How The Girl Guides Won the War

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A book review of How the Girl Guides Won the War by Janie Hampton

A book review of How the Girl Guides Won the War by Janie Hampton

Stars: ****

HarperCollins (2011)
320 pages

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Summary: A completely original history of one of the most extraordinary movements in the world — the Girl Guides — and how they helped win the war. Mention Girl Guides to any woman and the reaction will be strong. They either loved them or hated them; they were either proud to wear their uniform or refused to join. Whatever their feelings, most former Guides retain strong memories of their experiences. All too often regarded merely in terms of biscuit sales and sing-songs, hardly anybody is aware of the massive impact that the Guides had on gender equality and, more fundamentally, the outcome of the Second World War. In this eye-opening history, Janie Hampton explores how the Guides’ work was crucial to Britain’s victory.

When the Blitz broke out, the Guides knew what to do. They kept up morale in bomb shelters, demonstrating ‘blitz cooking’ with emergency ovens made from the bricks of bombed houses at the request of the Ministry of Food. They grew food on their company allotments and knitted for the entire country. The embodiment of the Home Front spirit, they dug shelters, provided crucial First Aid, and also assisted the millions of children who were forced to flee their city homes to safer places in the country. It is difficult to imagine what the war effort would have looked like without the Guides. Full of fond and funny anecdotes and rich social history, ‘How the Guides Won the War’ takes us on the journey of one of the twentieth century’s most extraordinary movements.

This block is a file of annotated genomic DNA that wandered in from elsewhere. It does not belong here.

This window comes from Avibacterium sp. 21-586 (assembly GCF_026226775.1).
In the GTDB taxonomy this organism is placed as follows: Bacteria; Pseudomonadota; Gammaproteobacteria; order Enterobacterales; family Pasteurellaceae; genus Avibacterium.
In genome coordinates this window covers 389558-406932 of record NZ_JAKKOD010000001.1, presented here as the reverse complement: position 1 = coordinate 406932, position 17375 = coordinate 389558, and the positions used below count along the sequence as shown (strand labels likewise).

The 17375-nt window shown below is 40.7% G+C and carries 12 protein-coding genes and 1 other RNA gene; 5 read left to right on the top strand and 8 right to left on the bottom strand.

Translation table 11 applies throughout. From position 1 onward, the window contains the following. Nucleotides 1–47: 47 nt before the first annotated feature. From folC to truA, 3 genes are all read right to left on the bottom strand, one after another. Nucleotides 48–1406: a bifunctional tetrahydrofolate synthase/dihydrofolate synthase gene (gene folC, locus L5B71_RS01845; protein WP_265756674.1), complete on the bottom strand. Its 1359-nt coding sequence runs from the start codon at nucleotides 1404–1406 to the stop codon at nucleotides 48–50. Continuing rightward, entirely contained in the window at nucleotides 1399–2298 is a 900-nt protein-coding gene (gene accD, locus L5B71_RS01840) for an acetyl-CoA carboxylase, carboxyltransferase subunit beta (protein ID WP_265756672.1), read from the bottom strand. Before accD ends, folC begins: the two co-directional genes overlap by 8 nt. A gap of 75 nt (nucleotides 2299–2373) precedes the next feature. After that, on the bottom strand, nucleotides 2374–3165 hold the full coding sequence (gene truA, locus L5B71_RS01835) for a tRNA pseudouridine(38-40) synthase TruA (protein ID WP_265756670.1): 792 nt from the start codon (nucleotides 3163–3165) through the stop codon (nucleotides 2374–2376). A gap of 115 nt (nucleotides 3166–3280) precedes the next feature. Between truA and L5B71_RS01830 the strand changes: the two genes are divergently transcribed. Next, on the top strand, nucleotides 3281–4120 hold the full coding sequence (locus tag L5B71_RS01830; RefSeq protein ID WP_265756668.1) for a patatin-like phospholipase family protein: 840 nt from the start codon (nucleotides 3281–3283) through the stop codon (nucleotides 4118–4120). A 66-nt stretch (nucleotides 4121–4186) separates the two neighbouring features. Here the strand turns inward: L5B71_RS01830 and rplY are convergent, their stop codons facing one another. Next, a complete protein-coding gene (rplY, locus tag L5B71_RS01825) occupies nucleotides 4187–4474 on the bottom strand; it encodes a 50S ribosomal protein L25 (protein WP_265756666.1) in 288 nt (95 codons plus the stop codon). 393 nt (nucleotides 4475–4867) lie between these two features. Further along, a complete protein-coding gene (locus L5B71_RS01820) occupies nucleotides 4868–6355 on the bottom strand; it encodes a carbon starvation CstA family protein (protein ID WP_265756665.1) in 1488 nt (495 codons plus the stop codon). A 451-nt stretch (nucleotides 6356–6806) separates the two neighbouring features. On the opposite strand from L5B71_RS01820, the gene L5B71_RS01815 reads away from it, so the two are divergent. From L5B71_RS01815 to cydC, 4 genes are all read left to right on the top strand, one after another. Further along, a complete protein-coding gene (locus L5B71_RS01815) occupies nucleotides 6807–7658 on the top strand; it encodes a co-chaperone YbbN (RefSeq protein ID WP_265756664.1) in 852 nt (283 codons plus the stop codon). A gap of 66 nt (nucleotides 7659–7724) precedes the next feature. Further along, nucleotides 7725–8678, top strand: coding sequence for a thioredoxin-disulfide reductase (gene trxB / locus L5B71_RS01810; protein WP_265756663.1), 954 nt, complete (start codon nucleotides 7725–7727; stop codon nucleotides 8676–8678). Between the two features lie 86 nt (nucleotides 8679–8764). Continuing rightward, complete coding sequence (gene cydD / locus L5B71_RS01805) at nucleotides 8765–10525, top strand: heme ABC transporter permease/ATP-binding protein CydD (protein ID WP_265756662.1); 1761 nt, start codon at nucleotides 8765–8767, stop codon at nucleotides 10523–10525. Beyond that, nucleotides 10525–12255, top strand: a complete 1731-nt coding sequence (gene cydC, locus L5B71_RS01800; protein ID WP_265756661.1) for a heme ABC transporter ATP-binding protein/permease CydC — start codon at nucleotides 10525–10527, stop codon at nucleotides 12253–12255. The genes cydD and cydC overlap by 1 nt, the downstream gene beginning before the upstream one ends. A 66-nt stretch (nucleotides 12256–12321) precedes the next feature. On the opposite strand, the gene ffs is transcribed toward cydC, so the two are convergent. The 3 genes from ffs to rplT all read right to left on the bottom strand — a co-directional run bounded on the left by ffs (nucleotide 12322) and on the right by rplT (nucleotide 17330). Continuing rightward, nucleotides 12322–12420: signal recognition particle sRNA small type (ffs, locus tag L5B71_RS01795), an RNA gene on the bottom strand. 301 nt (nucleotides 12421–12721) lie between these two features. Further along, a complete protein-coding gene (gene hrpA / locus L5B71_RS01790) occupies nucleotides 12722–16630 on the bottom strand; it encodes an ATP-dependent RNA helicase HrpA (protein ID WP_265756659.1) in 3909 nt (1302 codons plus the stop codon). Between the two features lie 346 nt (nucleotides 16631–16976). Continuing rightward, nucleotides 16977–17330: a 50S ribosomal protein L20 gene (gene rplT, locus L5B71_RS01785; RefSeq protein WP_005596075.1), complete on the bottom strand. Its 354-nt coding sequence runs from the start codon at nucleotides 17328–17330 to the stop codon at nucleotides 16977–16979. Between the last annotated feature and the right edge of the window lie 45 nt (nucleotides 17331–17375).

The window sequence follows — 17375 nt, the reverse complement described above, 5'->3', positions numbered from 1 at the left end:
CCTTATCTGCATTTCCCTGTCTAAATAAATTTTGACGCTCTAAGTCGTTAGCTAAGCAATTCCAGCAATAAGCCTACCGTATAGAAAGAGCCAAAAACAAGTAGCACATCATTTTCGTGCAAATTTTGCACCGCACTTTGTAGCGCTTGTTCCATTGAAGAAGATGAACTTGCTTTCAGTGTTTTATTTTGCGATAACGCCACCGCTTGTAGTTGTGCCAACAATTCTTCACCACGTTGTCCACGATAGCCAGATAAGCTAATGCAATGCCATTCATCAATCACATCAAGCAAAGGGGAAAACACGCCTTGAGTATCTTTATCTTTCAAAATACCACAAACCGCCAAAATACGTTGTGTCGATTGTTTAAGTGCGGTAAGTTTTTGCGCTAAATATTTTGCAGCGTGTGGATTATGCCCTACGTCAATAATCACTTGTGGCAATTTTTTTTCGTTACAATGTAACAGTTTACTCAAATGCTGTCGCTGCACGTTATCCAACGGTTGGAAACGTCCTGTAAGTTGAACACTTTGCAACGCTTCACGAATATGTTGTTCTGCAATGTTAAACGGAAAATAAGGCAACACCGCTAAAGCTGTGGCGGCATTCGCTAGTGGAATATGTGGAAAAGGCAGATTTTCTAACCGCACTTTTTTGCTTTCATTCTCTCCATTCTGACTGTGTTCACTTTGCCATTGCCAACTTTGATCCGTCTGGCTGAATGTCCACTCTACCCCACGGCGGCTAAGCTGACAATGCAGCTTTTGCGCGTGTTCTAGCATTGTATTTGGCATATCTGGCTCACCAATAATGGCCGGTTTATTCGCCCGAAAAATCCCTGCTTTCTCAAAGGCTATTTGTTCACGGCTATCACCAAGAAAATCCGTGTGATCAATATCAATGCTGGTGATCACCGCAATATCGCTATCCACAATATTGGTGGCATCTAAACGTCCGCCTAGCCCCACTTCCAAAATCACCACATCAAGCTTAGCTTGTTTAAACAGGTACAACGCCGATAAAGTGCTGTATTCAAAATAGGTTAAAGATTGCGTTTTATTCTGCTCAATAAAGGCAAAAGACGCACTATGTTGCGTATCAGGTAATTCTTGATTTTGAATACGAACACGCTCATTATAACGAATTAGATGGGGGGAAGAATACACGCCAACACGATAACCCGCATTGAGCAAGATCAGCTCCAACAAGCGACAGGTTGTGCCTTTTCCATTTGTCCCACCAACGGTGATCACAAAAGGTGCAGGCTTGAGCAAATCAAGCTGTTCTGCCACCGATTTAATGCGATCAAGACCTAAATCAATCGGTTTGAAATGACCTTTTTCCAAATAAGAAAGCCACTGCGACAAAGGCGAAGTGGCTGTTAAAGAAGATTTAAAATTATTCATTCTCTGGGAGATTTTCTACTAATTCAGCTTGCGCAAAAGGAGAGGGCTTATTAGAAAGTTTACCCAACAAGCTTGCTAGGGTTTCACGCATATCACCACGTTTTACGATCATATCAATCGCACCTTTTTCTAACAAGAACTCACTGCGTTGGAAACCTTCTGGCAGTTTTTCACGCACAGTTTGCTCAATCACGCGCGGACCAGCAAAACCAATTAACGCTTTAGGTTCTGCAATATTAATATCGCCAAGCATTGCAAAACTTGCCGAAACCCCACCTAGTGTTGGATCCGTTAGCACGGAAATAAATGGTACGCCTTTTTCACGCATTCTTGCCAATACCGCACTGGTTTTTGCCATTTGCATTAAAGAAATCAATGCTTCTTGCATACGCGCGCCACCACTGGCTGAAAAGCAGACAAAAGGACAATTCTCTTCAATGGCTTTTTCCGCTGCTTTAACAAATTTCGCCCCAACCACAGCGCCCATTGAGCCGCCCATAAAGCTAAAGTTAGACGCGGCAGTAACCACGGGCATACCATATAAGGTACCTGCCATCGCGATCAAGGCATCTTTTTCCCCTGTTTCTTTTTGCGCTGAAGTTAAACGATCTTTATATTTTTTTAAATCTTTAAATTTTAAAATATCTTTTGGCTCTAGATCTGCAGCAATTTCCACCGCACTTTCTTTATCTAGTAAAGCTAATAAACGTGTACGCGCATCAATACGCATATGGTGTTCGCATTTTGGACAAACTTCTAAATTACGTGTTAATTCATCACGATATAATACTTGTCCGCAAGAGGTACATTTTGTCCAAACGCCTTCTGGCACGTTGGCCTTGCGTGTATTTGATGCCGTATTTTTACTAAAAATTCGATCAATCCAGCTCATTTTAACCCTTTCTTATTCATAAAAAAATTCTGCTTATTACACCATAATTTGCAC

How the Girl Guides Won the War

I have been with Guiding in one way or another since 1989. I bought this book years ago but just never got around to reading it because I’m always reading review books sent to me by publishers and authors. It was time to read it.

I’m glad I did. I had no idea how much the Girl Guides did during the wars, no idea whatsoever. I also enjoyed reading about what Guide units did back then. I’ve come to the conclusion that girls in Guiding before 1960 could do so much more than Guides today. Their requirements for badges were so much more in-depth and Guides worked on badge work on their own time at every free moment. Now a days, most girls don’t even bother.

It’s important to note that it’s a British book written about mostly European Girl Guides (and China.) So as a Canadian I found some words unfamiliar. Some of them may even be unfamiliar to those familiar with British English since it’s a history book. Some words may be old-fashioned now. I couldn’t say for sure.

The book comes with two sets of black and white photos from Girl Guide Archives. These were cool to look at. They would be fun to show to Girl Guides today so they can see what Guides looked liked in the past. Certain parts of the book would even be interesting to share with the girls.

This book would be interesting even to those who weren’t in Guiding. Women especially would be pleased to read what amazing things other girls and women did during the war. It’s crazy how women were still seen as weak and emotional in the 50s when they did so much during WWII.

Highly Recommended to every Girl Guide/Girl Scout Leader and anyone who was in Guiding. Recommended to any woman.

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About Kathleen

I've been a nonfiction lover for as long as I can remember. I love children's nonfiction as well and love to share my knowledge and the books I gained them from, with the world. I wish more people would give nonfiction a chance.